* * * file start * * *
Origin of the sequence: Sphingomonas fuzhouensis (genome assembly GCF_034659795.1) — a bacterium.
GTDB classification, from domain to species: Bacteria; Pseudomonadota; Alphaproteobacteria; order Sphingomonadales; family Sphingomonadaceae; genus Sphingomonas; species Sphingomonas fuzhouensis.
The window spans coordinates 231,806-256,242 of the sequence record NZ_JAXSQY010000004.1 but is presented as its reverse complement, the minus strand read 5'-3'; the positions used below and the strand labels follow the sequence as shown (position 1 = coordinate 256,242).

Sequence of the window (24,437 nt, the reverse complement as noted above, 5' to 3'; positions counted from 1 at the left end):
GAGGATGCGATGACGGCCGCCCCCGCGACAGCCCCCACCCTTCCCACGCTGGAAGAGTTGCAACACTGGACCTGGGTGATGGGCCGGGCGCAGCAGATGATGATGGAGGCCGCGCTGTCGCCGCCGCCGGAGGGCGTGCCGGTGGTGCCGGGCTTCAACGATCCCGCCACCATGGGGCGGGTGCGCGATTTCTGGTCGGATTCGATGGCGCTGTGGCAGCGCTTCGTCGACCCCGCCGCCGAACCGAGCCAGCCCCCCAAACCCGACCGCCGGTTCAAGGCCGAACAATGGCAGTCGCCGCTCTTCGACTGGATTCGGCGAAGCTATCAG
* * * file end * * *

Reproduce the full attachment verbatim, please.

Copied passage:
Origin of the sequence: Sphingomonas fuzhouensis (genome assembly GCF_034659795.1) — a bacterium.
GTDB classification, from domain to species: Bacteria; Pseudomonadota; Alphaproteobacteria; order Sphingomonadales; family Sphingomonadaceae; genus Sphingomonas; species Sphingomonas fuzhouensis.
The window spans coordinates 231,806-256,242 of the sequence record NZ_JAXSQY010000004.1 but is presented as its reverse complement, the minus strand read 5'-3'; the positions used below and the strand labels follow the sequence as shown (position 1 = coordinate 256,242).

Sequence of the window (24,437 nt, the reverse complement as noted above, 5' to 3'; positions counted from 1 at the left end):
GAGGATGCGATGACGGCCGCCCCCGCGACAGCCCCCACCCTTCCCACGCTGGAAGAGTTGCAACACTGGACCTGGGTGATGGGCCGGGCGCAGCAGATGATGATGGAGGCCGCGCTGTCGCCGCCGCCGGAGGGCGTGCCGGTGGTGCCGGGCTTCAACGATCCCGCCACCATGGGGCGGGTGCGCGATTTCTGGTCGGATTCGATGGCGCTGTGGCAGCGCTTCGTCGACCCCGCCGCCGAACCGAGCCAGCCCCCCAAACCCGACCGCCGGTTCAAGGCCGAACAATGGCAGTCGCCGCTCTTCGACTGGATTCGGCGAAGCTATCAG